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Noel: Wild must neutralize Blackhawks star players

by Mike G. Morreale /

For additional insight into the Western Conference Second Round series between the Chicago Blackhawks and Minnesota Wild, has enlisted the help of Claude Noel to break down the action. Noel will be checking in throughout the Stanley Cup Playoffs.

Noel was coach for the Winnipeg Jets from 2011-14 and interim coach of the Columbus Blue Jackets in 2009-10. He also coached many years in the minor leagues, including the American Hockey League. In addition, Noel, a former forward, had 138 points in 353 regular-season games in the AHL and played seven games in the NHL with Washington Capitals in 1979-80.

The star players for the Chicago Blackhawks certainly rose to the occasion in the clutch during Game 2 of the Western Conference Second Round series against the Minnesota Wild on Sunday at United Center in Chicago.

Patrick Kane scored twice, Jonathan Toews and Patrick Sharp also had goals and goaltender Corey Crawford made 30 saves to give the Blackhawks a 4-1 win and a 2-0 lead in the best-or-7 that now shifts to Xcel Energy Center in Minnesota for Game 3 on Tuesday (8 p.m. ET; NBCSN, CBC, TVA Sports).

Claude Noel feels the Wild need to figure a way to neutralize the big plays from the star players to have a legitimate shot at staging a comeback in the series.

"Chicago's big players were big again," Noel said. "I thought they were very good out of the breakout, through the neutral zone and then making the proper decisions off the rush. A lot of their chances came from off the rush and I thought they were very good getting the puck deep and maintaining a lot of control. They got a lot of good scoring chances as a result."

The Wild lost back-to-back games in regulation for the first time since Jan. 11-13. Goaltender Devan Dubnyk, a key to their turnaround after his acquisition in a trade from the Arizona Coyotes, has allowed seven goals in two games against the Blackhawks.

"I felt Chicago was more dangerous than Minnesota, especially off the rush," Noel said. "Minnesota is usually solid through the neutral zone, but the Blackhawks created those opportunities.

"Chicago is a really dangerous team on the counters; when their defensemen have possession of the puck they're gone, and that's exactly what happened on the Duncan Keith pass to Patrick Kane for Chicago's second goal."

On the Kane goal, Keith took advantage of a loose puck at the Chicago blue line by snapping a long diagonal pass to Kane, who was well behind Wild defenseman Ryan Suter. Kane skated in and snapped a shot past Dubnyk with 19.9 seconds remaining in the second for a 2-0 lead.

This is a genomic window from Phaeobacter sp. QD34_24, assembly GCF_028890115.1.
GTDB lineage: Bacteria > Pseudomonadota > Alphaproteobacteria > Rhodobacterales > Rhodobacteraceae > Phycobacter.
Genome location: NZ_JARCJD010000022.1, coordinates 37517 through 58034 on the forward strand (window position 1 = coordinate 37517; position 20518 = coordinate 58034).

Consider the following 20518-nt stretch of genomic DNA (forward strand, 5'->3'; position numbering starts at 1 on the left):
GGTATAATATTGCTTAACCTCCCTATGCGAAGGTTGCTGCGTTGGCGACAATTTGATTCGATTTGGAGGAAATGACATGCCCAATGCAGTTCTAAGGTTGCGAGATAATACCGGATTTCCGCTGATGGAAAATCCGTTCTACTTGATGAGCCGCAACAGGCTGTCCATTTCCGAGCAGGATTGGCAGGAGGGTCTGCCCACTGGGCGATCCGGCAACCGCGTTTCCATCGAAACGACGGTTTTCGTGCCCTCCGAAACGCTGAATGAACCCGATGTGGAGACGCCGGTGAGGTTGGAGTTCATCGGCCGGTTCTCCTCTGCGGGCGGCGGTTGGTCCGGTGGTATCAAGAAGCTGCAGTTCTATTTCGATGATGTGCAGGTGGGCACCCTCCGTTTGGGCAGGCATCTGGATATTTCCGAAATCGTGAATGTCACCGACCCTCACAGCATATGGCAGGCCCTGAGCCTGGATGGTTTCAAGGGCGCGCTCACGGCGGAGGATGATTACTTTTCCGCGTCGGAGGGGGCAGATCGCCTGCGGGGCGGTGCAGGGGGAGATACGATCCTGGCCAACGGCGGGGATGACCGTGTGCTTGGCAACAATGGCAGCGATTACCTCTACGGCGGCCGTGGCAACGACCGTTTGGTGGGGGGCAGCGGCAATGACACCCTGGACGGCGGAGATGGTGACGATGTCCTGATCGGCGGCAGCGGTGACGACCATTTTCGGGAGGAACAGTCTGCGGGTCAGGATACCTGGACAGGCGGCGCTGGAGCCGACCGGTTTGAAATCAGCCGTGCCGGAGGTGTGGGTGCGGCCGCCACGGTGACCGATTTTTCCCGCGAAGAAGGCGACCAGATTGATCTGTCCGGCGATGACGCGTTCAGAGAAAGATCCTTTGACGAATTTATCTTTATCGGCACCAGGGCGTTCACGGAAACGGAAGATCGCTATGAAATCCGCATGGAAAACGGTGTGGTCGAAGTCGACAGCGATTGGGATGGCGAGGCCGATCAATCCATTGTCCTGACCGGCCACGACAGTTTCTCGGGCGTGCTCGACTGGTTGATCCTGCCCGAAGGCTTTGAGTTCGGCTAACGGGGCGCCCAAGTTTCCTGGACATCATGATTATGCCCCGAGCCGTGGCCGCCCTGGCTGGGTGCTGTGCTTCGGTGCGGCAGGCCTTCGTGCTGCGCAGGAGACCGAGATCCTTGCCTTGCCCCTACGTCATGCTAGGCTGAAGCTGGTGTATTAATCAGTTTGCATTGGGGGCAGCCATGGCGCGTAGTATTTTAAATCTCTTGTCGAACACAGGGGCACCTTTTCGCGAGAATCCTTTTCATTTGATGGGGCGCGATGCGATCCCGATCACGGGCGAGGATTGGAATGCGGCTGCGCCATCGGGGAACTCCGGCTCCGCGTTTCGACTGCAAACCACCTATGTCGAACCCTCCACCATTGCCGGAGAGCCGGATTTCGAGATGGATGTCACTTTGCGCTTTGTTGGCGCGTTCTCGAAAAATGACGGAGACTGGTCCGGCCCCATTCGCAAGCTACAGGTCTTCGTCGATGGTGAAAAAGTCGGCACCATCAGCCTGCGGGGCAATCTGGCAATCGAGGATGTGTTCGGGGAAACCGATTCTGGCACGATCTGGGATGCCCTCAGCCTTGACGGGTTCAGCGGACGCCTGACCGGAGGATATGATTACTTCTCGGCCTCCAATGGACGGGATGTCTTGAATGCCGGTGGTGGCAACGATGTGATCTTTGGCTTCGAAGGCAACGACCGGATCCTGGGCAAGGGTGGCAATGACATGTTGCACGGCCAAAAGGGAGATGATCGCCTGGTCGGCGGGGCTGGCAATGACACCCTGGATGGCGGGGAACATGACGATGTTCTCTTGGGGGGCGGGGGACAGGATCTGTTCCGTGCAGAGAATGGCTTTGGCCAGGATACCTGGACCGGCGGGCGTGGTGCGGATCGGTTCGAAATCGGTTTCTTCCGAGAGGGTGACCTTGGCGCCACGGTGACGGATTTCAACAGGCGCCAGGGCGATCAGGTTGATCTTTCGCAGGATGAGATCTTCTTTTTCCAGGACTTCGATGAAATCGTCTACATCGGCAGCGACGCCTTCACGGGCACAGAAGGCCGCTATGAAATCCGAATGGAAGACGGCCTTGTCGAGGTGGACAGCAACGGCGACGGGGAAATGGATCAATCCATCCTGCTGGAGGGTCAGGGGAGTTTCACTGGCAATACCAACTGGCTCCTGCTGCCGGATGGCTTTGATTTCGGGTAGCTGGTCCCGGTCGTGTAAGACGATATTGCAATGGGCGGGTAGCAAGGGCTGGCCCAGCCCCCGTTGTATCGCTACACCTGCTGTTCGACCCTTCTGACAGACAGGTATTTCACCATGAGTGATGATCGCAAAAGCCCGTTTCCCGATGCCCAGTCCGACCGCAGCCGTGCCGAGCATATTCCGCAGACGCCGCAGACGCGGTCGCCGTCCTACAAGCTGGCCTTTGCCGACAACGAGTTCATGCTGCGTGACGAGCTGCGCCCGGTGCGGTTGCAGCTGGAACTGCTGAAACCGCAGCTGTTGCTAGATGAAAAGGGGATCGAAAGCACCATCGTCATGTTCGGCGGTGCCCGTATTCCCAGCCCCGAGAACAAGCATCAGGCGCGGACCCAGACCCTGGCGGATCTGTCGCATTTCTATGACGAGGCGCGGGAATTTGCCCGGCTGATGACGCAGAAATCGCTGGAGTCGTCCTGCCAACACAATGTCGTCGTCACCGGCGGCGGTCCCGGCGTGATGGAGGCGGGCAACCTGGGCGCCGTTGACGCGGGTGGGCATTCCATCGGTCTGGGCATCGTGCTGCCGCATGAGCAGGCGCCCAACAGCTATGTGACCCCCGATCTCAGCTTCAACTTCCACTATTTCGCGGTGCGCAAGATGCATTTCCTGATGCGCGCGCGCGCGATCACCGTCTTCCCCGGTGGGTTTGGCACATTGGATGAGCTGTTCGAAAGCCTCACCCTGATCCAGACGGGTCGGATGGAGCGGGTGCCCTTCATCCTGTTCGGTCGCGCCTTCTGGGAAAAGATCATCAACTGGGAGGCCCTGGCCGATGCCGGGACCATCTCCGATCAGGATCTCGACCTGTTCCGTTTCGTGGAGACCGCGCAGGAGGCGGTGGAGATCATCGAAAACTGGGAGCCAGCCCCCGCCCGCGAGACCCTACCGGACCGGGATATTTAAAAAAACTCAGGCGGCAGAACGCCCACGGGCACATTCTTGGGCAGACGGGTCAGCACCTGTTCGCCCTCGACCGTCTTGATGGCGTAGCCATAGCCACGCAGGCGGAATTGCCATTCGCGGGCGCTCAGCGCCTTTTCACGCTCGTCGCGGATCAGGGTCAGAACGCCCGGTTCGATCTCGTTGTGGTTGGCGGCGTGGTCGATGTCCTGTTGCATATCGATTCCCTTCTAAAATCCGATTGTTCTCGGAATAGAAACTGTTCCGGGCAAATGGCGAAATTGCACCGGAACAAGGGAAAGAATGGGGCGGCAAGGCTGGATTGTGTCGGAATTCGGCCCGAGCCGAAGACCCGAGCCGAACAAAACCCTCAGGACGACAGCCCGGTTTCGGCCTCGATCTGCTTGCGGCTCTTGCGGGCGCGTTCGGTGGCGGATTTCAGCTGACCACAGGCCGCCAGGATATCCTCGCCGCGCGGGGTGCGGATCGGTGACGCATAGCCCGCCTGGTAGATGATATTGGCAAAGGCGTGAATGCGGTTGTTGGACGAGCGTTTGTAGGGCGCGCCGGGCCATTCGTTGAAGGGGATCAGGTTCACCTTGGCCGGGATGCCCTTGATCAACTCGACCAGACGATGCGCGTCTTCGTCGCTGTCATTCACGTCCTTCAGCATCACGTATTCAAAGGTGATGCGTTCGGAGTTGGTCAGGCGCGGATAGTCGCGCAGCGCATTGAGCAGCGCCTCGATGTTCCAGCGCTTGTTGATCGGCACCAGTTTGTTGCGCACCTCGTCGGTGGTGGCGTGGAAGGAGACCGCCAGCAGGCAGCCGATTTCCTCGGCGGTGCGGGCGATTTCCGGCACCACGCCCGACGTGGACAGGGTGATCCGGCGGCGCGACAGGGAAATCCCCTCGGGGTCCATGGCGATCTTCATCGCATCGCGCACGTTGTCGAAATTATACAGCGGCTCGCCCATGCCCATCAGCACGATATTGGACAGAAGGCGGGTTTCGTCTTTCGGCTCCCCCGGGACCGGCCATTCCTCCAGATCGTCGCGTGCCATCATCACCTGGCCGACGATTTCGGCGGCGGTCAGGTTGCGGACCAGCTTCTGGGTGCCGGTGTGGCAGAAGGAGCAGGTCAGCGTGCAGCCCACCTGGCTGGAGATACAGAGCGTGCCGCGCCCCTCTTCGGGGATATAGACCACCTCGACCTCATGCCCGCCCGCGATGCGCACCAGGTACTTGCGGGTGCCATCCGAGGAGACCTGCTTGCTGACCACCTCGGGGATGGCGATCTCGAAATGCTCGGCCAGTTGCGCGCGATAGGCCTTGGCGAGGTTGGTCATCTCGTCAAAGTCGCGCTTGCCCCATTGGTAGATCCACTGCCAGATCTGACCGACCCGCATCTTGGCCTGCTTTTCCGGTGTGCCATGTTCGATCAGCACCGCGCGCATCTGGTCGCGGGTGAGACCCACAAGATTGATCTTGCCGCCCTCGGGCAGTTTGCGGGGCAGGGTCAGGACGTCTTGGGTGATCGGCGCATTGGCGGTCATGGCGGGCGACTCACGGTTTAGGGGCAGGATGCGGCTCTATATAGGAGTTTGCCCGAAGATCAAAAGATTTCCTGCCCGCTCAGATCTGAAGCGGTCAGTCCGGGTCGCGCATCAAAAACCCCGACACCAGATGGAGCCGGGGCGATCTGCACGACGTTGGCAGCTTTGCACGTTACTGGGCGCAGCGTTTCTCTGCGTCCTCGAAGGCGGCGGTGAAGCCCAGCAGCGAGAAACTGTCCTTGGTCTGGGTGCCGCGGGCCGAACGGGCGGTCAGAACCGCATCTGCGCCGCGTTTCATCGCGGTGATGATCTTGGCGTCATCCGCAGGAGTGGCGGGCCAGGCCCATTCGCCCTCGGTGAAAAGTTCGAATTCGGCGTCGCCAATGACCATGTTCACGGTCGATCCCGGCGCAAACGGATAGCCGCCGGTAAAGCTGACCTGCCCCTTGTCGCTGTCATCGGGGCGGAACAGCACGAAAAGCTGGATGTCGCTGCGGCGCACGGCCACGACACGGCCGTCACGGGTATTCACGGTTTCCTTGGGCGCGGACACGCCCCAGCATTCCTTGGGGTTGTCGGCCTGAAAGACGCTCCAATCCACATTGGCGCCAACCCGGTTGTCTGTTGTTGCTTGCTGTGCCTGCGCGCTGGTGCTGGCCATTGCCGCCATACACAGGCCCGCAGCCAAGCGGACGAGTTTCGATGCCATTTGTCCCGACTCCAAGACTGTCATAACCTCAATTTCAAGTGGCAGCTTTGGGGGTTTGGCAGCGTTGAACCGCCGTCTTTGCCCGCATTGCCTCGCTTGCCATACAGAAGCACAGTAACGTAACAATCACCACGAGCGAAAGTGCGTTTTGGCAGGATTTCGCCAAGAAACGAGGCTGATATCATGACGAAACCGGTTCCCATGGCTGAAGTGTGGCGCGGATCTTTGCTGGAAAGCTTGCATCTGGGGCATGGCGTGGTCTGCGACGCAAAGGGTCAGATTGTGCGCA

"Chicago did well on those breakouts and getting pucks to the other side; the weak side and then stretching plays and taking advantage," Noel said. "They stretched the Minnesota defenders, even on counters, and they maintained control through the neutral zone and that was a key for me."

Another key was the play of Crawford, who looked as comfortable as he has in any of his five games in the Stanley Cup Playoffs. He made two clutch saves against Wild forward Zach Parise in the second period when his team held a 1-0 lead.

"I thought [Crawford] was really good; to me winning in the playoffs is about that," Noel said. "It's making key saves or getting key goals. Crawford made sure Minnesota couldn't really establish momentum.

"The goal that was scored early in the third [by Minnesota defenseman Matt Dumba] didn't really unnerve him, and that could unnerve anybody because it was kind of a weird shot off a rush on the power play."

The Wild did outshoot the Blackhawks 15-10 in the third period when they turned up the heat attempting to mount a comeback.

"Minnesota took three or four shots from everywhere [after their goal] to kind of see how Crawford would respond but he held his ground and battled through it and was good," Noel said. "It's Crawford's net, in my opinion. If you're going to win the Stanley Cup it's likely going to be with him in net."

While Game 3 isn't an elimination game, it's essentially a must-win for the Wild in front of their home fans.

"They have to win this game … [and] generate some excitement in their building with their fans and generate some confidence in their team that they can beat Chicago," Noel said. "This has to be done in Game 3 because if you don't win that game, you've built nothing, no confidence. Some doubt and negativity might then creep in, and players might ask, 'How can we do this?' The Wild need to put their best foot forward here. You have to have a lot of players going all out in that game, you're going to need a lot of 'A' games."

Noel feels the Wild would certainly benefit from scoring the opening goal of the game, something they haven't done yet in the series.

"They can't allow Chicago's big players to make the big plays early on," Noel said. "Even if they weren't big plays, they were able to score on their chances so you have to take those guys out of the game the best you can. You have to check them, but Chicago has a lot of them. The thing is, though, Minnesota has a fair amount of big players too. They just need to dictate their game from the early going."

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